Religion Does Not Exist in Isolation II

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Last Updated (Thursday, 29 April 2021 19:35)

Religion Does Not Exist In Isolation II:

Uncovering Patriarchy, Androcentrism, and Misogyny in the Sacred Texts

ICF’s online thematic workshop on Patriarchy, Androcentrism, and Misogyny in the Sacred Texts concluded its fourth and final session on March 25, and its follow-up discussion on March 30, 2021. There were 4 sessions with the resource persons and 4 follow-up discussions. 21 regular participants completed the four sessions, 15 of whom are males and 16 are females. They represented four major religions namely, Buddhism (2), Christianity (22), Hinduism (3), and Islam (3). The first three sessions focused on Christianity, Islam, and Hinduism.

The last session had Venerable Dhammananda was the resource person. The Venerable Dhammananda Bhikkhuni received full monastic ordination as a bhikkhuni on the 28th of February 2003 in Sri Lanka because the Buddhist order in Thailand does ordain women. She is the abbess of Songdhammakalyani Monastery in Thailand. She addressed the topic in the form of a question: If the Dhamma has No gender bias, how do Buddhist women make sense of the Garudhammas? The Venerable Dhammananda gave a cursory input on the history of bhikkhunis and their role today to situate her answer to the question. She asserted that the bhikkhus and the bhikkhunis are equal. In the Theravada version, the Garudhamma has 331 rules of discipline for the bhikkhuni (female monks), while the rules for the bhikkhus (male monks). The resource person pointed out that the Buddha had trusted the bhikkhunis can follow more disciplinary rules. She does not regard this as discrimination. A lively discussion on the many questions that the participants raised followed. The participants were also keen to learn more about the Buddhist teachings on female and male equality and the acknowledgment of LGBTQA+.

↑ Venerable Dhammananda Bhikkhuni

Almayne Joyce R. Mayor from the Philippines summed up her gained insights from the session as follows: “The session with Ven. Bhikkhuni Dhammanan da was an eye-opening for me. We learned that ordination of a female monk has been a practice since ancient times, the eight Garudhammas are fair in some respect and that gender equality is a core positive characteristic of Buddhism.”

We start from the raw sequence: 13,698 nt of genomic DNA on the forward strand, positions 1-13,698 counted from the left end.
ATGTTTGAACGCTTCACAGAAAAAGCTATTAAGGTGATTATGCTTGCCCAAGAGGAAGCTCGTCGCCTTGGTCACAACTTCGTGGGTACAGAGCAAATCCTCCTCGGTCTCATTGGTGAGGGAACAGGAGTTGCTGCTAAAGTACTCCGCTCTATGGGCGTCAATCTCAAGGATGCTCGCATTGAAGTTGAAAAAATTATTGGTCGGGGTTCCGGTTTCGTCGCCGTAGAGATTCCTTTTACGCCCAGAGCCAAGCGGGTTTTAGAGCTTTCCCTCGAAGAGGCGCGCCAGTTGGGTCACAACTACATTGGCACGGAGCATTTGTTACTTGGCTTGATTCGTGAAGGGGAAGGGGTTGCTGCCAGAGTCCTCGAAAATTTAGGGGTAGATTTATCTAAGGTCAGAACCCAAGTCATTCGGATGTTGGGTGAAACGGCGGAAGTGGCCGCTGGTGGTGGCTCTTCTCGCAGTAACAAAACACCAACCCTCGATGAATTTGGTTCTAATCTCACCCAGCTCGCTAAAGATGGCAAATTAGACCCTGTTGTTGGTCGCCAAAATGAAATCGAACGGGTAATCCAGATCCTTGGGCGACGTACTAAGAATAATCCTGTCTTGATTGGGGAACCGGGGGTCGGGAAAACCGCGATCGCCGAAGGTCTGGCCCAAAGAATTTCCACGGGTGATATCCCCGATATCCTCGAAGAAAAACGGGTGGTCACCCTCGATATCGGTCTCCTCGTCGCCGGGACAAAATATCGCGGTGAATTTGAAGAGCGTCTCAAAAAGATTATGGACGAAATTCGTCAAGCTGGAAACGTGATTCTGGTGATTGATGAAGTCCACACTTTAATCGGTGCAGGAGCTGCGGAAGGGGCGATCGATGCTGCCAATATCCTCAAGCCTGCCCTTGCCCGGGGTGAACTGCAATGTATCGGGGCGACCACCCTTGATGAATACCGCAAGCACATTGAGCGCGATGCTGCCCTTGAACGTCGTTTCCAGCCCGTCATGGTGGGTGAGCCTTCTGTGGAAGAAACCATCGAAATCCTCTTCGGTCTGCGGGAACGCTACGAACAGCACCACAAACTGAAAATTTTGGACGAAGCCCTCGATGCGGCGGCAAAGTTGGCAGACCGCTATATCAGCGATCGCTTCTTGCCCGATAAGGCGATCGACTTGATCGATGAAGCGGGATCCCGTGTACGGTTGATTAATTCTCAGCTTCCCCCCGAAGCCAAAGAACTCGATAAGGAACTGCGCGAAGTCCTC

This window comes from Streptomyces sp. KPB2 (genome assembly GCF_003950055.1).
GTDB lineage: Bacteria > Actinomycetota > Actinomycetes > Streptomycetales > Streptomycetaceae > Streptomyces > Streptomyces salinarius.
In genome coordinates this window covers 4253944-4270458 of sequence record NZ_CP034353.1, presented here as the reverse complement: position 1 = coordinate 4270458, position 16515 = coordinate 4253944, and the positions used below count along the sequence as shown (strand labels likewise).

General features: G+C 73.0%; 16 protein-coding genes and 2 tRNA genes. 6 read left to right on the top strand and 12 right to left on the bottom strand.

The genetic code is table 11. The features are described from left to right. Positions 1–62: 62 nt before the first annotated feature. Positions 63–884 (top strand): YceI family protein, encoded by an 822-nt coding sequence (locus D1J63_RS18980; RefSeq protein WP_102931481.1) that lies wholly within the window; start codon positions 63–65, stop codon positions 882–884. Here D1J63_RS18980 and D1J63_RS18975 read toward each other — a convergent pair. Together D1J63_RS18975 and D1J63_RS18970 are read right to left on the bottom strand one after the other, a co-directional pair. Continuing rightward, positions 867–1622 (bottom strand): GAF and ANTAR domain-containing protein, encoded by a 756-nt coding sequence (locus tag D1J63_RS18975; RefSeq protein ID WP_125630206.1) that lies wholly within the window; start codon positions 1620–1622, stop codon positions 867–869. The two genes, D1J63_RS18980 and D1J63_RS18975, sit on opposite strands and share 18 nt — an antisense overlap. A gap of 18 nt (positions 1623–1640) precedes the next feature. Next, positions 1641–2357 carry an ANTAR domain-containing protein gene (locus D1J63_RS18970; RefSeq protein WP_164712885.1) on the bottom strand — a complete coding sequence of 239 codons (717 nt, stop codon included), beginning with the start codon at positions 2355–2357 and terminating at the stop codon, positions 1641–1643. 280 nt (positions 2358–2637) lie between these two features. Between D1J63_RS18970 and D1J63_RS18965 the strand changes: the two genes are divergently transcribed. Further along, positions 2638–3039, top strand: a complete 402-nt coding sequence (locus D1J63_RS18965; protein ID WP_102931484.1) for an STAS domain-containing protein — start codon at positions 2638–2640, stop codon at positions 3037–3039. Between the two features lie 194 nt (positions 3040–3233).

The follow-up discussion on March 30, the next Tuesday, allowed participants to reflect on the given input. The breakout rooms in Zoom gave the participants time to discuss their insights on the connection between the teachings of the sacred texts of Buddhism, Christianity, Islam, and Hinduism and the way these religions and society treat women today. The participants, through some guide questions, probe and uncover the ties between power, politics, religion, and harmful practices towards women, especially in their contexts. By becoming aware of these connections, the participants had gained a clearer view of the close links between these issues are closely linked. These issues are interdependent and we need to address them holistically to facilitate change successfully.

In his written reflection, Dunhill Angelo Maraya from the Philippines summarized his take away from all sessions, saying:

“To conclude my reflections, as I said before, religion shaped and [is] continuously shaping the community, the society, and because of this, people tend to believe that their religion is teaching what is of God/s. But people tend to forget who is/are leading the religion, who directs the religion. Most of the mainstream religions are led by men, with the body of a man, head of a man, a hand of a man, a brain of a man, a heart of a man, and the idea of the man. Most of the sacred texts of the religions in the world are written and interpreted by men.”

With that said ICF wants to take this opportunity to extend gratitude to all resource persons who made this month-long workshop possible, as well as to all participants who actively engaged in discussions and brought these sessions to life. Let me end this short article with the words from Maya Angelou: “Each time a woman stands up for herself, without knowing it, without claiming it, she stands up for all women”. Let’s all stand up together! Not just once a year, when we are reminded by women’s day that inequality persists, but all year every day.

Annika Denkmann
BftW Seconded Personnel
Muriel Orevillo-Montenegro
ICF Coordinator